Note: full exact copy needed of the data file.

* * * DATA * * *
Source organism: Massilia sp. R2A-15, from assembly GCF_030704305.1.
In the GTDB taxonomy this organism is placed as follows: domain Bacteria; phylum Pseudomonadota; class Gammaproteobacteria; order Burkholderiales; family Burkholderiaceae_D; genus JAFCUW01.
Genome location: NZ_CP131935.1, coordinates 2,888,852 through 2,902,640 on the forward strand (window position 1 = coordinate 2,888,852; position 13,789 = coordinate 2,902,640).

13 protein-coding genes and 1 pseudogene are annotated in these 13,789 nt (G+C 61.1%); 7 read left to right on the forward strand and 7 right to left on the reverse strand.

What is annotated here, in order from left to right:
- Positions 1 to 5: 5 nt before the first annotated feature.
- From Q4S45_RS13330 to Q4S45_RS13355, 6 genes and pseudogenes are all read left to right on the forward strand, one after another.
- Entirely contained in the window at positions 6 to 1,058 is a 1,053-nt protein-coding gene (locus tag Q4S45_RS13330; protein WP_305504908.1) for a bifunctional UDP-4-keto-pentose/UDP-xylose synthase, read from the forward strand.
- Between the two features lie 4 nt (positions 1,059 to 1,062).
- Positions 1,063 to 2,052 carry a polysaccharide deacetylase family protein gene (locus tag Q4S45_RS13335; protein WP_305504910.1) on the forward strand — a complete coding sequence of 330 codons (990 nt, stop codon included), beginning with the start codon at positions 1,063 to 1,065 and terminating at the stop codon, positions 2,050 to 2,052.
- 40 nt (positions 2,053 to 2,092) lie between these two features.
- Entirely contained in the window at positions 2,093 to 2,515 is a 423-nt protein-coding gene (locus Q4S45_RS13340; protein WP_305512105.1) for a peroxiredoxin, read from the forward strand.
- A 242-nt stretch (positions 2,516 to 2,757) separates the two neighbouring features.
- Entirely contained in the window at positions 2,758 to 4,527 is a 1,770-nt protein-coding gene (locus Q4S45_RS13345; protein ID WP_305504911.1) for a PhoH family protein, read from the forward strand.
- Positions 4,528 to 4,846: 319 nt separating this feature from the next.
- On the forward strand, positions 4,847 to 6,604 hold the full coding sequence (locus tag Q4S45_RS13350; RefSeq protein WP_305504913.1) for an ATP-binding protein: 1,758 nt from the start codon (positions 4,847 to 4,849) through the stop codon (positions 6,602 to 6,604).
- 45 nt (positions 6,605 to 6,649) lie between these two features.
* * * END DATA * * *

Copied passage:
Source organism: Massilia sp. R2A-15, from assembly GCF_030704305.1.
In the GTDB taxonomy this organism is placed as follows: domain Bacteria; phylum Pseudomonadota; class Gammaproteobacteria; order Burkholderiales; family Burkholderiaceae_D; genus JAFCUW01.
Genome location: NZ_CP131935.1, coordinates 2,888,852 through 2,902,640 on the forward strand (window position 1 = coordinate 2,888,852; position 13,789 = coordinate 2,902,640).

13 protein-coding genes and 1 pseudogene are annotated in these 13,789 nt (G+C 61.1%); 7 read left to right on the forward strand and 7 right to left on the reverse strand.

What is annotated here, in order from left to right:
- Positions 1 to 5: 5 nt before the first annotated feature.
- From Q4S45_RS13330 to Q4S45_RS13355, 6 genes and pseudogenes are all read left to right on the forward strand, one after another.
- Entirely contained in the window at positions 6 to 1,058 is a 1,053-nt protein-coding gene (locus tag Q4S45_RS13330; protein WP_305504908.1) for a bifunctional UDP-4-keto-pentose/UDP-xylose synthase, read from the forward strand.
- Between the two features lie 4 nt (positions 1,059 to 1,062).
- Positions 1,063 to 2,052 carry a polysaccharide deacetylase family protein gene (locus tag Q4S45_RS13335; protein WP_305504910.1) on the forward strand — a complete coding sequence of 330 codons (990 nt, stop codon included), beginning with the start codon at positions 1,063 to 1,065 and terminating at the stop codon, positions 2,050 to 2,052.
- 40 nt (positions 2,053 to 2,092) lie between these two features.
- Entirely contained in the window at positions 2,093 to 2,515 is a 423-nt protein-coding gene (locus Q4S45_RS13340; protein WP_305512105.1) for a peroxiredoxin, read from the forward strand.
- A 242-nt stretch (positions 2,516 to 2,757) separates the two neighbouring features.
- Entirely contained in the window at positions 2,758 to 4,527 is a 1,770-nt protein-coding gene (locus Q4S45_RS13345; protein ID WP_305504911.1) for a PhoH family protein, read from the forward strand.
- Positions 4,528 to 4,846: 319 nt separating this feature from the next.
- On the forward strand, positions 4,847 to 6,604 hold the full coding sequence (locus tag Q4S45_RS13350; RefSeq protein WP_305504913.1) for an ATP-binding protein: 1,758 nt from the start codon (positions 4,847 to 4,849) through the stop codon (positions 6,602 to 6,604).
- 45 nt (positions 6,605 to 6,649) lie between these two features.